(Mike Wallace and Louise Poulson, "Becoming a Critical Consumer of the Literature." Learning to Read Critically in Teaching and Learning, ed. by Louise Poulson and Mike Wallace. SAGE, 2004
  • Sample Assignment: Analyzing Ads
    "[I]n my first-year composition class, I teach a four-week advertisement analysis project as a way to not only heighten students' awareness of the advertisements they encounter and create on a daily basis but also to encourage students to actively engage in a discussion about critical analysis by examining rhetorical appeals in persuasive contexts. In other words, I ask students to pay closer attention to a part of the pop culture in which they live.

    " . . . Taken as a whole, my ad analysis project calls for several writing opportunities in which students write essays, responses, reflections, and peer assessments. In the four weeks, we spend a great deal of time discussing the images and texts that make up advertisements, and through writing about them, students are able to heighten their awareness of the cultural 'norms' and stereotypes which are represented and reproduced in this type of communication."
    (Allison Smith, Trixie Smith, and Rebecca Bobbitt, Teaching in the Pop Culture Zone: Using Popular Culture in the Composition Classroom. Wadsworth Cengage, 2009
  • Sample Assignment: Analyzing a Video Game
    "When dealing with a game's significance, one could analyze the themes of the game be they social, cultural, or even political messages. Most current reviews seem to focus on a game's success: why it is successful, how successful it will be, etc. Although this is an important aspect of what defines the game, it is not critical analysis. Furthermore, the reviewer should dedicate some to time to speaking about what the game has to contribute to its genre (Is it doing something new? Does it present the player with unusual choices? Can it set a new standard for what games of this type should include?)."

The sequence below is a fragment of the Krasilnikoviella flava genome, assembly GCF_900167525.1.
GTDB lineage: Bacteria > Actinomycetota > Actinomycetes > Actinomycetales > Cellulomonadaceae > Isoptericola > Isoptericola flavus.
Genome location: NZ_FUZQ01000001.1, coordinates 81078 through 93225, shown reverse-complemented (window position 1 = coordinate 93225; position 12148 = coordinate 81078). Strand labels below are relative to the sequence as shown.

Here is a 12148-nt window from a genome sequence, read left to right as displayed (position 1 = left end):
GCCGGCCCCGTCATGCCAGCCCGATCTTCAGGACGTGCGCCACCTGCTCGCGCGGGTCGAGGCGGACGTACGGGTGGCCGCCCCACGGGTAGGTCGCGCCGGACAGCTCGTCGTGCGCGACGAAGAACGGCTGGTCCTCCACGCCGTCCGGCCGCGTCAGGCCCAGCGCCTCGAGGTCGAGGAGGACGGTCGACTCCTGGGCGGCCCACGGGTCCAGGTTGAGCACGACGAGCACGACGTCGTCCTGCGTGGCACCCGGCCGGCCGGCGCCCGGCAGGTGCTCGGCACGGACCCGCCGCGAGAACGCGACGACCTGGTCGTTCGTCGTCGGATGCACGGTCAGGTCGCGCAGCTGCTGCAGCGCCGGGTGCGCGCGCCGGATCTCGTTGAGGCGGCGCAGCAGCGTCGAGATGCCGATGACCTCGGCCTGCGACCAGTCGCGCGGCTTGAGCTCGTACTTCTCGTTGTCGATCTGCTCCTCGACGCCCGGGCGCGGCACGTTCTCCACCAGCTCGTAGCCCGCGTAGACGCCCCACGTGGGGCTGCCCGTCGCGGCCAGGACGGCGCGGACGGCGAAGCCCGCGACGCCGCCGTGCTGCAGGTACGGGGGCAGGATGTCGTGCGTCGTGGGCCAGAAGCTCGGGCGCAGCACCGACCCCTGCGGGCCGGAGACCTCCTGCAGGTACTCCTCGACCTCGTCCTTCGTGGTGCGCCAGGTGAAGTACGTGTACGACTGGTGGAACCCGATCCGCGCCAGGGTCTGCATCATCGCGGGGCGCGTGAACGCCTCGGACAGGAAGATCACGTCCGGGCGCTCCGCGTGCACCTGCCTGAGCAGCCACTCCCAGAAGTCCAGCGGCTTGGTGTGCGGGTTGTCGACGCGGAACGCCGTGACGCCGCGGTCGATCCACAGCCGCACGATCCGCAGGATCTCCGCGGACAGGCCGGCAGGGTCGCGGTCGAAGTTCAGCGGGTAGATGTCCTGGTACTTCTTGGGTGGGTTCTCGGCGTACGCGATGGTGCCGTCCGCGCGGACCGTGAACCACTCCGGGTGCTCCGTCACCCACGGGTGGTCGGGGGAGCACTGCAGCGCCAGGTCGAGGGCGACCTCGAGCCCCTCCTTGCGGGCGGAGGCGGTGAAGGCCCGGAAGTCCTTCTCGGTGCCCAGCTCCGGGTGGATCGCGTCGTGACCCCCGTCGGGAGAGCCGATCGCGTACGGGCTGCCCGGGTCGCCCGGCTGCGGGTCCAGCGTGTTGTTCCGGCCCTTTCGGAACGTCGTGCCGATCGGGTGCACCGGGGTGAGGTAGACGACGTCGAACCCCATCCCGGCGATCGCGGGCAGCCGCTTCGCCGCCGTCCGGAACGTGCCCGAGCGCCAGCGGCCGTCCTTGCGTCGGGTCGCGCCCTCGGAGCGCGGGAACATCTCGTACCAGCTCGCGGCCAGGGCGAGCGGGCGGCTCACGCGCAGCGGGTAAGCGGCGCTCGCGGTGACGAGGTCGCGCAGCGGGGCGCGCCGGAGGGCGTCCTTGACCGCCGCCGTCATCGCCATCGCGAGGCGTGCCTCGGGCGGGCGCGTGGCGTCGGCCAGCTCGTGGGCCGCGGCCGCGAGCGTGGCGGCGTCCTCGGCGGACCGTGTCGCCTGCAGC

(Mark Mullen, "On Second Thought . . ." Rhetoric/Composition/Play Through Video Games: Reshaping Theory and Practice, ed. by Richard Colby, Matthew S.S. Johnson, and Rebekah Shultz Colby. Palgrave Macmillan, 2013
  • The Role of the Visual
    "The current critical turn in rhetoric and composition studies underscores the role of the visual, especially the image artifact, in agency. For instance, in Just Advocacy? a collection of essays focusing on the representation of women and children in international advocacy efforts, coeditors Wendy S. Hesford and Wendy Kozol open their introduction with a critical analysis of a documentary based on a picture: the photograph of an unknown Afghan girl taken by Steve McCurry and gracing the cover of National Geographic in 1985. Through an examination of the ideology of the photo's appeal as well as the 'politics of pity' circulating through the documentary, Hesford and Kozol emphasize the power of individual images to shape perceptions, beliefs, actions, and agency."
    (Kristie S. Fleckenstein, Vision, Rhetoric, and Social Action in the Composition Classroom. Southern Illinois University Press, 2010)